That's not it at all. I am interested in technical projects because I see them as being more innovative and creative than regular actuarial work. You know how people say, if you don't want your boss's job, you shouldn't want your job? Well, when I look at VPs of actuarial departments, I see them working on things like reserving, or rate filings, or large account pricing, or whatever. I see them spending more time doing repetitive work rather than trying to invent automated solutions so they don't have to do that kind of work anymore.

I like automation because it's not repetitive. There's always something new.
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Don't you even think about sending me your resume. I'll turn it into an origami boulder and return it to you.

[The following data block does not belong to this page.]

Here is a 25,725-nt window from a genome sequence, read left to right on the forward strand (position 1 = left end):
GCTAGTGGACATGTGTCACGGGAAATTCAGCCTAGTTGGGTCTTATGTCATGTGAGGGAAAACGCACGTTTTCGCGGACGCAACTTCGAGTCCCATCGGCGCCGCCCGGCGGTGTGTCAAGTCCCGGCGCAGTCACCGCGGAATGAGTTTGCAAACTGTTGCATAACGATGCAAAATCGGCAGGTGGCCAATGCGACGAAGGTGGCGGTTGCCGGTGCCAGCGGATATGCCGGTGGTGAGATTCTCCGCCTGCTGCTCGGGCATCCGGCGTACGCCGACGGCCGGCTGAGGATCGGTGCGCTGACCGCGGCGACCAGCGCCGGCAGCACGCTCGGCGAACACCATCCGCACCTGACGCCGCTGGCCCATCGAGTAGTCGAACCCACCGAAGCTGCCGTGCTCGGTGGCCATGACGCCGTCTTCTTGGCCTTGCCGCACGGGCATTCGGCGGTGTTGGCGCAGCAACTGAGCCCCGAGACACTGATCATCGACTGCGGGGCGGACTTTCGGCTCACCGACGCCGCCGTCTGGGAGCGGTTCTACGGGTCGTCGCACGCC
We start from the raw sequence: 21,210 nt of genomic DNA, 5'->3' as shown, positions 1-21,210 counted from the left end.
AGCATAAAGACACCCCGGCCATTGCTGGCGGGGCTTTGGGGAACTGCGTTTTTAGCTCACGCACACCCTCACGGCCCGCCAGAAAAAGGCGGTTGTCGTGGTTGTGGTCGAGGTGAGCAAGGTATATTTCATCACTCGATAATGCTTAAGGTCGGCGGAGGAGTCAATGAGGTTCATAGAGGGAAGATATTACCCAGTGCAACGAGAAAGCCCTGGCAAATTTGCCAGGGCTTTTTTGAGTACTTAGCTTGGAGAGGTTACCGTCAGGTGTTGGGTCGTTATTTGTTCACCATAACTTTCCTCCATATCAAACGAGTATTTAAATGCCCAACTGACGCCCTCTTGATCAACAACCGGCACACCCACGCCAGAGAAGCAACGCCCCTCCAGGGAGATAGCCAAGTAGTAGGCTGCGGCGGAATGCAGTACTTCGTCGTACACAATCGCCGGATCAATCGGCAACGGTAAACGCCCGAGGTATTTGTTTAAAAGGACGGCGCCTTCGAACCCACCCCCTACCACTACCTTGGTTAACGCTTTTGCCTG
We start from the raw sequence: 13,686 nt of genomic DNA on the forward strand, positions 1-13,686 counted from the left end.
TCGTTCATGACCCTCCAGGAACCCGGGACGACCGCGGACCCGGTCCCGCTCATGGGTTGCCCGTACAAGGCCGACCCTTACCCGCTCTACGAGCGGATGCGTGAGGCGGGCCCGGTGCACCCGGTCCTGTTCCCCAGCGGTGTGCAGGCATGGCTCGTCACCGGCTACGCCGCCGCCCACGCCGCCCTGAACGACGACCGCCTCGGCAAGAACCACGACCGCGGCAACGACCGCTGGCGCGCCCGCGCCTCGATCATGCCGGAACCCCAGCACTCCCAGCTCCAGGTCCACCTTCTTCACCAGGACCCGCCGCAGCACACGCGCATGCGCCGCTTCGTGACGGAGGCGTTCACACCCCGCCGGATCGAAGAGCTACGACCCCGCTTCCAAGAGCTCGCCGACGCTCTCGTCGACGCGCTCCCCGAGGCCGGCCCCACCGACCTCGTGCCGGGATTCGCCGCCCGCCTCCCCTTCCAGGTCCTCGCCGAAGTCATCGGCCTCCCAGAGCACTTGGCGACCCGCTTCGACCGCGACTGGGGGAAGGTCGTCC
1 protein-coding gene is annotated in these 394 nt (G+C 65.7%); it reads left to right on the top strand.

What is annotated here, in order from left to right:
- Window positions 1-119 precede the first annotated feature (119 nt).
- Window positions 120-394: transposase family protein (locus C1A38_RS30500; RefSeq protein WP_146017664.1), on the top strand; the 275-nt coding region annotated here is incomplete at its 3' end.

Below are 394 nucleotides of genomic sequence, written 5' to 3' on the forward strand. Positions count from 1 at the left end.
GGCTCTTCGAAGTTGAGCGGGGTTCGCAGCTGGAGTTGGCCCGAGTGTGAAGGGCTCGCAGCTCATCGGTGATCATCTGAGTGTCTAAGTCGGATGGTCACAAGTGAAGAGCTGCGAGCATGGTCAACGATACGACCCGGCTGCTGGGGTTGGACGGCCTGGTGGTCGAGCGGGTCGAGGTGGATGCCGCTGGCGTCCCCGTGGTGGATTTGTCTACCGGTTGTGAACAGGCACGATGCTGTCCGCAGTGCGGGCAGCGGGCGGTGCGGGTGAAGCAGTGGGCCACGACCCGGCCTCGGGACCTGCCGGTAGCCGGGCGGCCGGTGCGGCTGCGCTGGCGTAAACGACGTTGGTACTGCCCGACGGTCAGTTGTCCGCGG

Last edited by Colonel Smoothie; 12-10-2017 at 12:20 PM..
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  #27  
Old 12-10-2017, 12:21 PM
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I thought you were looking at part-time masters?
Yeah which is why GT appeals to me. Seems like a big win if I can get in.
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  #28  
Old 12-10-2017, 12:29 PM
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To me he basically sounds terrified of being left behind compared to what he considers to be his "peers".
That's actually true. When I was growing up, I spent my school hours trying to beat people at school. Then, after school I was shuffled around various ECs where I spent my time trying to beat other people at those ECs. You can say I spent my entire first two decades of life trying to beat somebody at something. The need to win was really drilled into my head by myself and everyone around me. Failure was unacceptable.

I guess whatever level you're at, there's always going to be someone better. So I suppose it's an attitude that I would need to let go of if I want to find happiness. Or, maybe I can pick an arbitrary income and seniority level and decide that's where I want to settle.
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  #29